A new study published in the journal BMJ Open suggests that people with depression and personality disorders are more likely to make euthanasia requests due to unbearable suffering.
Researchers analyzed the euthanasia requests made by 100 individuals—77 women and 23 men—on the grounds of unbearable suffering. Each patient received treatment for psychiatric disorders at outpatient clinics in Belgium between 2007 and 2011 and was analyzed until 2012.
A bit more about their backgrounds: 91 patients were referred to counseling, 73 of them were classified as “medically unfit” to work and 59 of them lived alone. The study revealed that 58 patients were diagnosed with depression (the most frequent diagnosis) and 50 patients suffered from personality disorders.
Out of the patients that required further testing, 13 of them were tested for autism. Of the 13 tested, 12 of them were diagnosed with Asperger’s syndrome.
According to the study results, 48 patients requested euthanasia and 35 of those requests were actioned. The 13 remaining requests were cancelled or delayed because patients felt that having the option of euthanasia gave them peace of mind and the drive to keep living.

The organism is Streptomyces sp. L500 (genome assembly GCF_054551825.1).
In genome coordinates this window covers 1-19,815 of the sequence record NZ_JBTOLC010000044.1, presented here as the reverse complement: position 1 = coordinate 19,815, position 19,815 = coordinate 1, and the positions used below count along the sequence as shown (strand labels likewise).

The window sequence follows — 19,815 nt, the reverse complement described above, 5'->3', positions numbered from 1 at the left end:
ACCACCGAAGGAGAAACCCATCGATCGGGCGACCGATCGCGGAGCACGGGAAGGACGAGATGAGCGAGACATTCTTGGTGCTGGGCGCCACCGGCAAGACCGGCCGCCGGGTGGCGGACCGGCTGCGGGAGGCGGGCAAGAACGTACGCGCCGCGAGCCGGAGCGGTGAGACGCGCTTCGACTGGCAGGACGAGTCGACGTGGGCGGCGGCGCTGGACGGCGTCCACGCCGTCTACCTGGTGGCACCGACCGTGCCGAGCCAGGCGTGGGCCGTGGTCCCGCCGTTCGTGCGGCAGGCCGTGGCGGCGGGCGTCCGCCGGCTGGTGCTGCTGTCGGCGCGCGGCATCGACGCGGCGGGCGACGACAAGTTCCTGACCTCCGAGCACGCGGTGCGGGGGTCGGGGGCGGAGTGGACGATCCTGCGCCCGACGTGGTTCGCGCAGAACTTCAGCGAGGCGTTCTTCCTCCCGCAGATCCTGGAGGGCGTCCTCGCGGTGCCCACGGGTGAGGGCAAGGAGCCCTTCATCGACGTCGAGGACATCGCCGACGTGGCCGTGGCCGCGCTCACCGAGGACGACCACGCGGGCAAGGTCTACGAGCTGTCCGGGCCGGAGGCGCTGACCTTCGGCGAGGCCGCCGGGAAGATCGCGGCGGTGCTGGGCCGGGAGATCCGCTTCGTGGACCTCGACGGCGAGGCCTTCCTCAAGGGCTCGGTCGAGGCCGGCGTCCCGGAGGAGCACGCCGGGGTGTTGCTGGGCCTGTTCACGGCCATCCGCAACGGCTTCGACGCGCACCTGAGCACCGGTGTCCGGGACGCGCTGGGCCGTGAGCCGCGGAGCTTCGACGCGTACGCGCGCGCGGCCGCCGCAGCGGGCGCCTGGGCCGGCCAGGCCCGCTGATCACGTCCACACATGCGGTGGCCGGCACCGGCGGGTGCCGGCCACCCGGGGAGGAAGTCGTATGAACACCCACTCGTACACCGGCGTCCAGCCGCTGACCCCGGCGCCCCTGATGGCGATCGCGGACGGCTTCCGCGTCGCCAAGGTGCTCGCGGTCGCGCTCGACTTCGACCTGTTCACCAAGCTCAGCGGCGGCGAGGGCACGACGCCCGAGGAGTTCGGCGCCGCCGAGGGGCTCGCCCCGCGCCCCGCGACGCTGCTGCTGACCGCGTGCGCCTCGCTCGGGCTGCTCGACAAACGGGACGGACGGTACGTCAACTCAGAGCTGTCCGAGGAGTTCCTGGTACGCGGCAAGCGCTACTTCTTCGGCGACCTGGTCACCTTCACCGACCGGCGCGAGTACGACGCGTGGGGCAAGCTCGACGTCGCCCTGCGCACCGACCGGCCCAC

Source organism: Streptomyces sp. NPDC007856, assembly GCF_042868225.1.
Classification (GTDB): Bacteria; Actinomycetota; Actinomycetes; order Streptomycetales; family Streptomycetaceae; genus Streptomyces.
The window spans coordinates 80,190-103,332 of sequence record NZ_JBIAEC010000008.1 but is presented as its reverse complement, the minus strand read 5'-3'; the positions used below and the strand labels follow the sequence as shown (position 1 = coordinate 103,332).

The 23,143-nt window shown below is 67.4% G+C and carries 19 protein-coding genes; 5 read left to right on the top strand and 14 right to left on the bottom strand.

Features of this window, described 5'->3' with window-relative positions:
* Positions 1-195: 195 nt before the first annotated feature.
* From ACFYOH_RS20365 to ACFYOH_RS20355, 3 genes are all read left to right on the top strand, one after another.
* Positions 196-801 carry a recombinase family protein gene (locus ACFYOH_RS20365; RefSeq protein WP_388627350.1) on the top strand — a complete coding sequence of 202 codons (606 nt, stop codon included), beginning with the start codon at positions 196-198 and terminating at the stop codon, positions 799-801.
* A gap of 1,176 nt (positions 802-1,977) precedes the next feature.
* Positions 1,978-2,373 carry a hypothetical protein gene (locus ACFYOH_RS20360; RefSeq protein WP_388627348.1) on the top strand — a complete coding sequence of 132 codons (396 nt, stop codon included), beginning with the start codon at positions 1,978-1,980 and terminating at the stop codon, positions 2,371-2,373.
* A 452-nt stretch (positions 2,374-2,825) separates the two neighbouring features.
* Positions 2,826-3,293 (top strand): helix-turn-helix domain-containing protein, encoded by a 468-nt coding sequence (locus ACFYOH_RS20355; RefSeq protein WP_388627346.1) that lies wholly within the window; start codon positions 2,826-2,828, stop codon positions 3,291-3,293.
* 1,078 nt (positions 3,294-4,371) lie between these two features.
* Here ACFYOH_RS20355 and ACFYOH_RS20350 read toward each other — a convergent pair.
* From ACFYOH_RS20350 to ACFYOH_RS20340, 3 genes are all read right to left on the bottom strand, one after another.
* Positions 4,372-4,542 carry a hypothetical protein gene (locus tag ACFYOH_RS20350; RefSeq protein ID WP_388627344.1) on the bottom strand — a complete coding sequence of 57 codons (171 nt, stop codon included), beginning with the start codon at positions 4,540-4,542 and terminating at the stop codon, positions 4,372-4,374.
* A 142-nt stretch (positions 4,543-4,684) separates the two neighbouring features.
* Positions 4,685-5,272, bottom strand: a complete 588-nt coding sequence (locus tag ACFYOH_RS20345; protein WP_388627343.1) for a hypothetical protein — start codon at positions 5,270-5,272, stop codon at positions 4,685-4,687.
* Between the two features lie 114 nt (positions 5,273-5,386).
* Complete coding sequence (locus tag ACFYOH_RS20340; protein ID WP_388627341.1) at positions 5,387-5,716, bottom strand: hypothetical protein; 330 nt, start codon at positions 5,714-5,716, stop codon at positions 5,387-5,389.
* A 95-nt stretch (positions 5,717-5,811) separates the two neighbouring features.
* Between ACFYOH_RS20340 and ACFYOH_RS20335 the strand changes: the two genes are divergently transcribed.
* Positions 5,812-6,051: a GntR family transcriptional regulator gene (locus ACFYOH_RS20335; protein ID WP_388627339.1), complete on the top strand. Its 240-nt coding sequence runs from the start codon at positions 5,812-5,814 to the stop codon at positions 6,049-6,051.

By the end of the follow-up period in 2012, 43 patients died—six patients took their own lives and one committed suicide because the euthanasia request approval process was taking too long.
Researchers conclude that more studies need to be done to gain a better understanding of euthanasia requests for mentally ill patients.
Thienpont, L., et al., “Euthanasia requests, procedures and outcomes for 100 Belgian patients suffering from psychiatric disorders: a retrospective, descriptive study,” BMJ Open, doi: 10.1136/bmjopen-2014-007454, published online July 27, 2015.
Whiteman, H., “Patients with depression, personality disorders most likely to make euthanasia requests, July 28, 2015, http://www.medicalnewstoday.com/articles/297348.php